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2018 Scientific Report

  • Text
  • Institute
  • Biology
  • Methylation
  • Molecular
  • Mechanisms
  • Epigenetic
  • Michigan
  • Vari
  • Scientific

Center for Epigenetics

Center for Epigenetics STEPHEN B. BAYLIN, M.D. Dr. Baylin joined VARI as a Professor and Director's Scholar in the Center for Epigenetics in January 2015. He is co-leader of the VARI-SU2C Epigenetics Dream Team, and he devotes a portion of his time to VARI. His primary appointment is at Johns Hopkins University as the Virginia and D.K. Ludwig Professor of Oncology and Medicine and as co-head of Cancer Biology at the Sidney Kimmel Comprehensive Cancer Center. RESEARCH INTERESTS The Van Andel Research Institute–Stand Up To Cancer (VARI-SU2C) Epigenetics Dream Team is a multi-institutional effort to develop new epigenetic therapies against cancer and to move promising therapies to clinical trials. As co-leader, Dr. Baylin oversees the team’s research, which leverages the combined expertise of its members. Epigenetics is the study of how the packaging and modification of DNA influences the genes that are active or kept silent in a particular cell, and it holds untold potential for treating cancer and other diseases. Through a detailed understanding of how normal epigenetic processes work, scientists can identify erroneous epigenetic modifications that may contribute to the development and progression of cancer. Epigenetic therapies, which work by correcting these errors, have the potential to directly treat cancer and to sensitize patients to traditional treatments such as chemotherapy and promising new immunotherapy approaches. The VARI-SU2C Epigenetics Dream Team is headquartered at VARI in Grand Rapids, Michigan. It includes members from Fox Chase Cancer Center, Garvan Institute of Medical Research, Indiana University, Johns Hopkins University, Memorial Sloan Kettering Cancer Center, Rigshospitalet/University of Copenhagen, Temple University, University of Maryland, and University of Southern California. The American Association for Cancer Research, as SU2C’s scientific partner, reviews projects and provides objective scientific oversight. 22 | VAN ANDEL RESEARCH INSTITUTE SCIENTIFIC REPORT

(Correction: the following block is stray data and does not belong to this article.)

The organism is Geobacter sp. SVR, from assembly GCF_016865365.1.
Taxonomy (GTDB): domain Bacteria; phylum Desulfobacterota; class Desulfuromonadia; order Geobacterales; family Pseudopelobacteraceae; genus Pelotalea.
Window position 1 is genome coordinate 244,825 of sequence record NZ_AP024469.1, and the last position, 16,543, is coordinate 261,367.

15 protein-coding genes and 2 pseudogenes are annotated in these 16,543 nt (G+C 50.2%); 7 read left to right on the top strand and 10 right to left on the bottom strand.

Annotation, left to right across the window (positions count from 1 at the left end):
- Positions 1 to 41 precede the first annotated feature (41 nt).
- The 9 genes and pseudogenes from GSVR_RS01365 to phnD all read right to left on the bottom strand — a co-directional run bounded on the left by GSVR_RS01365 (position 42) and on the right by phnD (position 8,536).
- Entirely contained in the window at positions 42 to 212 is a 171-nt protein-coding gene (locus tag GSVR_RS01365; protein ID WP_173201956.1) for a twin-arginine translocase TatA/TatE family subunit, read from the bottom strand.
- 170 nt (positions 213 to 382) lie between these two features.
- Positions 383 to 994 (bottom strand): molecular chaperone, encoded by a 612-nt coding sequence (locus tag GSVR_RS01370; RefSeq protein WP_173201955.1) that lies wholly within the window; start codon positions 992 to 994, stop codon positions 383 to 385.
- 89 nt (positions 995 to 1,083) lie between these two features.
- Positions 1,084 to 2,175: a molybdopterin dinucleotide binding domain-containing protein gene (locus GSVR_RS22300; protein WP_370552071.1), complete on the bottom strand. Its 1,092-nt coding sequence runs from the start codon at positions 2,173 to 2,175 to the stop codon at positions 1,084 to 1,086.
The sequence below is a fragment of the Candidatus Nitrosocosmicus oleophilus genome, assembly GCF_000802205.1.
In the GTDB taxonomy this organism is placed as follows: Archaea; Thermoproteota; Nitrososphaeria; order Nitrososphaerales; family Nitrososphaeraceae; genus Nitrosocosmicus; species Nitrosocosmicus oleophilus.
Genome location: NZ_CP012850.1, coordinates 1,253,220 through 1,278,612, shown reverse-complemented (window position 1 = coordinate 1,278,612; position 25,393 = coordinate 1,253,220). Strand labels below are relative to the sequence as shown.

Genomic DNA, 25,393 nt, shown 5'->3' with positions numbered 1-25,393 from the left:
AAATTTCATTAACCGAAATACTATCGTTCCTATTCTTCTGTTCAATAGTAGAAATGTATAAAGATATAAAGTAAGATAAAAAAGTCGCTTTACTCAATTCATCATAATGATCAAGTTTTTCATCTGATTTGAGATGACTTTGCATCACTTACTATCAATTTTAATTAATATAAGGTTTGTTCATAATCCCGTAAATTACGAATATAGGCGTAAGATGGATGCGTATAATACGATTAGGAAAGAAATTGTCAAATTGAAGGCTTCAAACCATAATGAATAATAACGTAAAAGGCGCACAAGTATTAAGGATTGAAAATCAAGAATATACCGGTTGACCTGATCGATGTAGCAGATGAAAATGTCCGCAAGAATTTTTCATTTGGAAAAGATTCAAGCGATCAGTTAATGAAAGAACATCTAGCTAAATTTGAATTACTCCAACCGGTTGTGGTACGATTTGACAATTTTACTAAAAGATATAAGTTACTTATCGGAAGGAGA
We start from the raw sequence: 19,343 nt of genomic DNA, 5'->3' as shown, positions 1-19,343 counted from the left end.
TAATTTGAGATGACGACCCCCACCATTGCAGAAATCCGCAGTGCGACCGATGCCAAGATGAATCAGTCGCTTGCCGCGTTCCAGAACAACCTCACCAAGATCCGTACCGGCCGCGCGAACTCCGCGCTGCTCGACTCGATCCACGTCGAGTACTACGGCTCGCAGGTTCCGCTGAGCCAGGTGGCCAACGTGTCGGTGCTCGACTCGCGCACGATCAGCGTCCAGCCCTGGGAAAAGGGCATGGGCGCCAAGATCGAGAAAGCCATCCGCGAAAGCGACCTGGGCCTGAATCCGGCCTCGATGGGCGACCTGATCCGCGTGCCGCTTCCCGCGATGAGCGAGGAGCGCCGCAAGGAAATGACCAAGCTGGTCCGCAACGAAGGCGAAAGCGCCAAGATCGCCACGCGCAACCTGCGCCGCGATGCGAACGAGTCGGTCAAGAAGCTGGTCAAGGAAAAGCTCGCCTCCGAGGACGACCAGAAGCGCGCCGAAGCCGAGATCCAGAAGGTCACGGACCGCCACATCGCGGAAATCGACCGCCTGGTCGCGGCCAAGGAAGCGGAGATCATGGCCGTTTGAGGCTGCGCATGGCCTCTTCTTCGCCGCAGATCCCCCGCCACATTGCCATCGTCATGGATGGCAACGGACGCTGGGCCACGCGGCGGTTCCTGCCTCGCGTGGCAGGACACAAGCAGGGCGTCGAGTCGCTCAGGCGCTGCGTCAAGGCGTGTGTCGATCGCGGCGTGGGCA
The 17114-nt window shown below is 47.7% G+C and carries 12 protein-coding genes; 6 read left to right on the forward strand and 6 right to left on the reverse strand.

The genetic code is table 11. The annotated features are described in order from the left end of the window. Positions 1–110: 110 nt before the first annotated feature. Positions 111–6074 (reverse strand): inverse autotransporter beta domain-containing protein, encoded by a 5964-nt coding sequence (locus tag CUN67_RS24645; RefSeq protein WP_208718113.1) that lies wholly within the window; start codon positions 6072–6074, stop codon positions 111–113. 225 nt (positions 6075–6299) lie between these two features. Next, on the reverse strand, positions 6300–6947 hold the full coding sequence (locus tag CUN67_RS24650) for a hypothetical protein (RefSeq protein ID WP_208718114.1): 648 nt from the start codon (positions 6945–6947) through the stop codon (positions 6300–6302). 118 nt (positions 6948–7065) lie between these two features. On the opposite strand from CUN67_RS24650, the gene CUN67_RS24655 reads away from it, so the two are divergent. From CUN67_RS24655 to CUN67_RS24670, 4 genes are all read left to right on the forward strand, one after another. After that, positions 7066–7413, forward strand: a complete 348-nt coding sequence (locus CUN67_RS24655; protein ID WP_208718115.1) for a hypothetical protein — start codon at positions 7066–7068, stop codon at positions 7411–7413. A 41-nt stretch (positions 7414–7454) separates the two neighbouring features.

PETER A. JONES, Ph.D., D.Sc. Dr. Jones received his Ph.D. from the University of London. He joined the University of Southern California in 1977 and served as Director of the USC Norris Comprehensive Cancer Center between 1993 and 2011. Dr. Jones joined VARI in 2014 as its Chief Scientific Officer and Director of the Center for Epigenetics. RESEARCH INTERESTS Our laboratory uses a holistic approach to determine how DNA methylation, nucleosome positioning, and histone modifications influence each other to bring about epigenetic changes that contribute to cancer. Some current and recent projects are summarized here. STAFF Brittany Carpenter, Ph.D. Ashley DeWitt, M.S. Minmin Liu, Ph.D. Amy Nelson Hitoshi Otani, Ph.D. Stacey Thomas, Ph.D. Rochelle Tiedemann, Ph.D. Tinghai (Peter) Xu, Ph.D. Wanding Zhou, Ph.D. Both DNA and histone modifications play important roles in suppressing endogenous retrovirus (ERV) expression in mammalian cells. ERVs, which have populated the human genome for more than 100 million years, are CpG-rich at the time of infection, but they have lost CpG content over such long time periods. We are currently examining ERVs of different ages to determine their mechanism of silencing and their ability to induce the expression of viral defense genes. The data suggest that there is an epigenetic switch in the silencing mechanism, such that older ERVs are predominately silenced by histone modification rather than DNA methylation. Following up our finding that DNA methylation inhibitors induce a state of “viral mimicry” in cancer cells, we have found that treatment of cells with a low dose of 5-azanucleoside plus vitamin C enhanced immune signals, including the increased expression of ERVs. Because many patients with hematological neoplasia are vitamin C–deficient, correction of this deficiency may improve patient response to epigenetic therapy. This work has led to an ongoing VARI-SU2C pilot clinical trial in adult patients who have MDS or AML, to assess whether vitamin C supplements can increase patient response to DNA methylation inhibitors. Another focus of the lab is the noncoding RNA nc886 (vtRNA2-1), which is variably imprinted by methylation from the mother during development and is strongly associated with the risk of both obesity and cancer. We will define the mechanism of this variable imprinting, examine the role of nc886 in normal cell physiology, and determine how chromatin structure and DNA methylation silence nc886. Taking advantage of VARI’s latest cryo-EM instrument, the Titan Krios G2, we have begun work to solve the structures of the DNA methyltransferases DNMT3A and DNMT3B bound to nucleosomes. This information will increase our understanding of how DNA methylation patterns are established and maintained by these enzymes. VAN ANDEL RESEARCH INSTITUTE SCIENTIFIC REPORT | 23

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